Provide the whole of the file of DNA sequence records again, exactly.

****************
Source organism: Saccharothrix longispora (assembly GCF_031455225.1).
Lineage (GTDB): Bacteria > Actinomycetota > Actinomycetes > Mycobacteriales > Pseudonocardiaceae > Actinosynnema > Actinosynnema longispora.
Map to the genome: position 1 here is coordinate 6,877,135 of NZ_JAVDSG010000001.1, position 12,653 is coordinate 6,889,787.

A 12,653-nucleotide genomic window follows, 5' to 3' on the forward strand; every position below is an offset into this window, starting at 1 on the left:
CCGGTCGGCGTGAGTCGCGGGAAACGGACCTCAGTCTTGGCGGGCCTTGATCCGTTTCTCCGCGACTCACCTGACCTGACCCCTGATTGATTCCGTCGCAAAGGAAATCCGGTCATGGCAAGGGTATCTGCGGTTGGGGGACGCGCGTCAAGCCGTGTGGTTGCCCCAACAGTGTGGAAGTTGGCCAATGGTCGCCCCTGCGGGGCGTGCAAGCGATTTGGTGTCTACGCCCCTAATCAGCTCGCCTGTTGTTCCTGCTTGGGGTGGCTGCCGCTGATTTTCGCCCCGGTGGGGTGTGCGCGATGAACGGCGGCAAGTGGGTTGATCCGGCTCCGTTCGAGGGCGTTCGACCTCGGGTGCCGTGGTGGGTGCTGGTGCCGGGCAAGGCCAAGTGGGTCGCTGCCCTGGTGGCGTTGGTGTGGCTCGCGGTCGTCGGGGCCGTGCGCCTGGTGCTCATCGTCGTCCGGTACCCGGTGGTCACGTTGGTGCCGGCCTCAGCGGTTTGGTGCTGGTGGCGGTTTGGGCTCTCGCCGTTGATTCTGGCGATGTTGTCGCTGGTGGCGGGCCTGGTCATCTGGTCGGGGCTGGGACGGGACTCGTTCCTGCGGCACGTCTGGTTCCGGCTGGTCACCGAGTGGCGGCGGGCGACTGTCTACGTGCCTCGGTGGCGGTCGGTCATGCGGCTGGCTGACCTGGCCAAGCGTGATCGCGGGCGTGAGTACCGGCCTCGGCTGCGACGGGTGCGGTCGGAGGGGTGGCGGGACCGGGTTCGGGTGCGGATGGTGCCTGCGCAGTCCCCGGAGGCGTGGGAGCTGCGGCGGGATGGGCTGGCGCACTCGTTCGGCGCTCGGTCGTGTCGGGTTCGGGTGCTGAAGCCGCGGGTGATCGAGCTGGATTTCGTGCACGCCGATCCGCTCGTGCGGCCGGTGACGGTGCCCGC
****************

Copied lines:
Source organism: Saccharothrix longispora (assembly GCF_031455225.1).
Lineage (GTDB): Bacteria > Actinomycetota > Actinomycetes > Mycobacteriales > Pseudonocardiaceae > Actinosynnema > Actinosynnema longispora.
Map to the genome: position 1 here is coordinate 6,877,135 of NZ_JAVDSG010000001.1, position 12,653 is coordinate 6,889,787.

A 12,653-nucleotide genomic window follows, 5' to 3' on the forward strand; every position below is an offset into this window, starting at 1 on the left:
CCGGTCGGCGTGAGTCGCGGGAAACGGACCTCAGTCTTGGCGGGCCTTGATCCGTTTCTCCGCGACTCACCTGACCTGACCCCTGATTGATTCCGTCGCAAAGGAAATCCGGTCATGGCAAGGGTATCTGCGGTTGGGGGACGCGCGTCAAGCCGTGTGGTTGCCCCAACAGTGTGGAAGTTGGCCAATGGTCGCCCCTGCGGGGCGTGCAAGCGATTTGGTGTCTACGCCCCTAATCAGCTCGCCTGTTGTTCCTGCTTGGGGTGGCTGCCGCTGATTTTCGCCCCGGTGGGGTGTGCGCGATGAACGGCGGCAAGTGGGTTGATCCGGCTCCGTTCGAGGGCGTTCGACCTCGGGTGCCGTGGTGGGTGCTGGTGCCGGGCAAGGCCAAGTGGGTCGCTGCCCTGGTGGCGTTGGTGTGGCTCGCGGTCGTCGGGGCCGTGCGCCTGGTGCTCATCGTCGTCCGGTACCCGGTGGTCACGTTGGTGCCGGCCTCAGCGGTTTGGTGCTGGTGGCGGTTTGGGCTCTCGCCGTTGATTCTGGCGATGTTGTCGCTGGTGGCGGGCCTGGTCATCTGGTCGGGGCTGGGACGGGACTCGTTCCTGCGGCACGTCTGGTTCCGGCTGGTCACCGAGTGGCGGCGGGCGACTGTCTACGTGCCTCGGTGGCGGTCGGTCATGCGGCTGGCTGACCTGGCCAAGCGTGATCGCGGGCGTGAGTACCGGCCTCGGCTGCGACGGGTGCGGTCGGAGGGGTGGCGGGACCGGGTTCGGGTGCGGATGGTGCCTGCGCAGTCCCCGGAGGCGTGGGAGCTGCGGCGGGATGGGCTGGCGCACTCGTTCGGCGCTCGGTCGTGTCGGGTTCGGGTGCTGAAGCCGCGGGTGATCGAGCTGGATTTCGTGCACGCCGATCCGCTCGTGCGGCCGGTGACGGTGCCCGC